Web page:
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By Timothy B. Wheeler, The Baltimore Sun | April 24, 2013
Trapped in a steel cage barely big enough to hold her, the large squirrel was not happy, pawing at the bars and trying them with her teeth. Matt Whitbeck and Cherry Keller of the U.S. Fish and Wildlife Service were glad to see her, though. The furry gray prisoner, released after being weighed and checked, offered yet another sign that the Delmarva Peninsula fox squirrel, once vanishingly rare, has come back. This supersized, reputedly shy member of the squirrel family now is considered fully recovered, according to federal wildlife officials.
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By Timothy B. Wheeler and The Baltimore Sun | September 19, 2014
When Guy W. Willey Sr. was growing up, he hunted and ate Delmarva fox squirrels in the low-lying forests of the Eastern Shore, long before it was clear the giant cousins of the common gray squirrel were in danger of disappearing. He was "dirt poor," he recalled, and lots of folks did it back then. Now, at 83, he's been invited to Blackwater National Wildlife Refuge on Friday, when federal officials are expected to announce the squirrel has bounced back from the brink of extinction and is no longer in need of legal protection.
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SPORTS
By Peter Baker and Peter Baker,Sun Staff Writer | November 6, 1994
With the help of Remington Farms in Kent County, the endangered Delmarva fox squirrel has taken another step toward recovery in its historic range on the Eastern Shore.Last month, the Department of Natural Resources released 25 of the endangered species on the preserve."The release of 11 male and 14 female Delmarva fox squirrels was made to bolster the genetics of the small population of the species already established on Remington Farms," said Glenn Therres, DNR's fox squirrel specialist.
NEWS
September 23, 1999
To save fox squirrel, expand the refuge and protect open spacesAs conservationists in Maryland, we think Joel McCord's article about the impact of Congress' conservation funding legislation on Blackwater National Wildlife Refuge and the endangered Delmarva fox squirrel ("Environmental groups fear for prospects of endangered squirrel" Sept. 10) captured the essence of the debate: Congress has an opportunity to expand the refuge and protect the squirrels, but could squander it by including "poison pills" in the legislation that could undermine its goals.
NEWS
By Heather Dewar and Heather Dewar,SUN STAFF | May 20, 1999
In a first for Maryland, the U.S. Fish and Wildlife Service has struck a deal with a Queen Anne's County developer to set aside land to protect the endangered Delmarva fox squirrel.Developer Maureen Waterman has agreed to set aside a patch of forest at his 16-house Home Port development west of Queenstown, post 15 mph speed limits throughout the 63-acre site and conserve 31 acres of forest about a mile away as habitat for the squirrel, which once was common but now is found in only a handful of places on the Eastern Shore.
NEWS
May 21, 1999
THE SLOW-footed, sleepy, portly Delmarva fox squirrel is the subject of a controversial program of the Endangered Species Act that a Queen Anne's County developer hopes to use to build homes along the banks of Winchester Creek.A sighting of the rare squirrel at the planned Homeport development near Grasonville prompted the federal government to consider the project's impact on the protected species. An environmental lawsuit then prodded the U.S. Fish and Wildlife Service to propose a "Habitat Conservation Plan" for the rodent on the 57-acre farm.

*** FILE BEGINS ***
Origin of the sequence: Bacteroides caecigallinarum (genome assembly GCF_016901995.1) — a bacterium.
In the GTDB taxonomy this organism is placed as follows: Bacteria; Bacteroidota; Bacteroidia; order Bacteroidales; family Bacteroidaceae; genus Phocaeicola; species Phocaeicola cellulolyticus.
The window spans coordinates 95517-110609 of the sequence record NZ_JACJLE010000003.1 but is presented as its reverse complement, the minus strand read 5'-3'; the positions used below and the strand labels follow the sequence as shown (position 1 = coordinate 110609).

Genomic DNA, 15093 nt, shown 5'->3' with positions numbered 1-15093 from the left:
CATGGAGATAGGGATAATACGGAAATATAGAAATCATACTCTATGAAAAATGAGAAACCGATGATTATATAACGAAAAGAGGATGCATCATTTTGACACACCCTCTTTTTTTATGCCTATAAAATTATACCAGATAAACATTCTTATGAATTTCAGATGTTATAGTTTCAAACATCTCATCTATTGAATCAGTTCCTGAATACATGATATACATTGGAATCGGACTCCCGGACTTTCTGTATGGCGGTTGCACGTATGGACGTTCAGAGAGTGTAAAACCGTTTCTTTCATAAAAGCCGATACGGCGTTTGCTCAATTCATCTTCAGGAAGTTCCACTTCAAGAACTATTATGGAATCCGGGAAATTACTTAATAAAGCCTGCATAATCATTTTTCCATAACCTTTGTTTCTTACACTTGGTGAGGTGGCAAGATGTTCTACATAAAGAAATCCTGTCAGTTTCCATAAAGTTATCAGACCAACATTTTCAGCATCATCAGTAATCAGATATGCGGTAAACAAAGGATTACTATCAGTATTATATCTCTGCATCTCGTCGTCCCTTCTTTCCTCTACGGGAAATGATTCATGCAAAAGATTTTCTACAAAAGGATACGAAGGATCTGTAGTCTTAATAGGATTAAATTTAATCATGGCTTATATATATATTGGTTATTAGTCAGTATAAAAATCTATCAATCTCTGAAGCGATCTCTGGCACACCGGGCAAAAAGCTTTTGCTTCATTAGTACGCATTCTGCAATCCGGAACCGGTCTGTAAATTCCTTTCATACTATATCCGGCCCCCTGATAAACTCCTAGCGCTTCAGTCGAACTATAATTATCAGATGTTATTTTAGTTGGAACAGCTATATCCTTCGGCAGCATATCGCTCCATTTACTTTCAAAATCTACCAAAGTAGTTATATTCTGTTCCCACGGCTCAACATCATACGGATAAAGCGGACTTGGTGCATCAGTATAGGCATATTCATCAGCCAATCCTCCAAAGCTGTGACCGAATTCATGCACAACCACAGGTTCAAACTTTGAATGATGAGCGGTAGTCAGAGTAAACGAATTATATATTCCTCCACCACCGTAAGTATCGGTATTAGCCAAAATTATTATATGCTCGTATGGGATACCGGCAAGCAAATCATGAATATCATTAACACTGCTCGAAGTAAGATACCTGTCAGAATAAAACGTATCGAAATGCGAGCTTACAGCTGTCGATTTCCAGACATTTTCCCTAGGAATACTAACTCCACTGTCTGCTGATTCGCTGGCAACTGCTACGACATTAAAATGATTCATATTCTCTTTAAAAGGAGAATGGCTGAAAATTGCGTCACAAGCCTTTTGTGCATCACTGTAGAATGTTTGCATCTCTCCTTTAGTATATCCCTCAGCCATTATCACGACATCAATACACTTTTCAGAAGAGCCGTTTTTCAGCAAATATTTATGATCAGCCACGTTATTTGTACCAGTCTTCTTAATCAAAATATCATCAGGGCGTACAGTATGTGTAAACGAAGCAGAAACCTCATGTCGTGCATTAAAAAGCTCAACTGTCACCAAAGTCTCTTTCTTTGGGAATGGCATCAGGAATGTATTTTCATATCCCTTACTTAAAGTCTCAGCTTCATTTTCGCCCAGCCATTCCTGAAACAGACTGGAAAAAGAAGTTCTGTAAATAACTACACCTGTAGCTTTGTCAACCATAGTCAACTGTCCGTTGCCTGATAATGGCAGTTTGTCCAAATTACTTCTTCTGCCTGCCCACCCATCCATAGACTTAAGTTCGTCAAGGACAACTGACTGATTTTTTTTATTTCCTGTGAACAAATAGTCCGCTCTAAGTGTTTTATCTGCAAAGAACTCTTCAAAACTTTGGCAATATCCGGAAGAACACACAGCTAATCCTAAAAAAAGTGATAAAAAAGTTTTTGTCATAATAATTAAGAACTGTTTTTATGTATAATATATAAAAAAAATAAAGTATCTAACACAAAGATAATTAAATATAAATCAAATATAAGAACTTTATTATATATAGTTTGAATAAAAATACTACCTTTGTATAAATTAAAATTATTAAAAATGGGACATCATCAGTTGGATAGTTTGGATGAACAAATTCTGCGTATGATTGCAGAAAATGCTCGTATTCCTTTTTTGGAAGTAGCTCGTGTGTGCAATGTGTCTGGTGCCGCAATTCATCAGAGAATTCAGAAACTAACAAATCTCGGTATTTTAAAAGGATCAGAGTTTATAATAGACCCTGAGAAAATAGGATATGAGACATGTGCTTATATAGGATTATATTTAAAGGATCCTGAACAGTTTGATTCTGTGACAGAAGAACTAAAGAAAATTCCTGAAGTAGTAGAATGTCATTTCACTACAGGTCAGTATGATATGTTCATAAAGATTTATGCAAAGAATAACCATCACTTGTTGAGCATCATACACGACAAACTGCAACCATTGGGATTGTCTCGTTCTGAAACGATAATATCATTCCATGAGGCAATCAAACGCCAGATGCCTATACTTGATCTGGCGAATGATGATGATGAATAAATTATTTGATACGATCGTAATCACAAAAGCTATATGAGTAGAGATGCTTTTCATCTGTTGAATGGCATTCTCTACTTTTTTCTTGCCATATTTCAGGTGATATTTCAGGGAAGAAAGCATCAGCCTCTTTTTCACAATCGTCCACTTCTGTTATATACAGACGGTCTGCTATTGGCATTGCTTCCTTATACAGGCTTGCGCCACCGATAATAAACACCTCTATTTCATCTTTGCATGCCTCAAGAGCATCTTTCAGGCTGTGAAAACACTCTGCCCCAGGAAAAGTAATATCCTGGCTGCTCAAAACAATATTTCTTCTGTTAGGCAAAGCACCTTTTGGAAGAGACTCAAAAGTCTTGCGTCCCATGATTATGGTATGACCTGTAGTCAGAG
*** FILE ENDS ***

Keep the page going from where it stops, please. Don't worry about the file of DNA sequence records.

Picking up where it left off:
NEWS
By Joel McCord and Joel McCord,SUN STAFF | September 10, 1999
Proposed federal conservation legislation to add land to the Blackwater National Wildlife Refuge on the Eastern Shore could also cripple efforts to save the Delmarva fox squirrel, a coalition of environmental groups said yesterday.The coalition -- including Defenders of Wildlife, the Sierra Club, Maryland Public Interest Research Group (MaryPIRG) and Chesapeake Wildlife Heritage -- yesterday urged Rep. Wayne T. Gilchrest, an Eastern Shore Republican, and the rest of Maryland's Congressional delegation to oppose certain language in the legislation that it fears would hamper conservation efforts.
SPORTS
By Peter Baker and Peter Baker,Staff Writer | October 4, 1992
Since the end of the spring trophy season, we had taken care to avoid fishing a 15-foot hump off Tolly Point, which had been loaded with rockfish all summer. So it only figured that on Thursday, opening day of the fall rockfish season, the first place we hit should be that very same hump.Maybe 30 minutes in all, and there would be rockfish for thtable Thursday night.There was, however, a complication -- the rockfish were nlonger there.Nor were they near a 20-foot cliff cut by a clammer's dredge on the south edge of the bar, as they had been through most of the summer.
SPORTS
By Peter Baker | September 30, 1990
The United States Sailboat Show comes to Annapolis at the end of the week, and the United States Powerboat Show takes over that city's municipal docks and harbor the following weekend.Both shows are opportunities for powerboaters and sailors to see what is new and innovative in the marine industry -- from high-tech sportsfishermen and lavish cruising yachts to the latest in small-boat radar.The shows, billed as the largest in-water shows in the world, come at a time when the boating market is weak.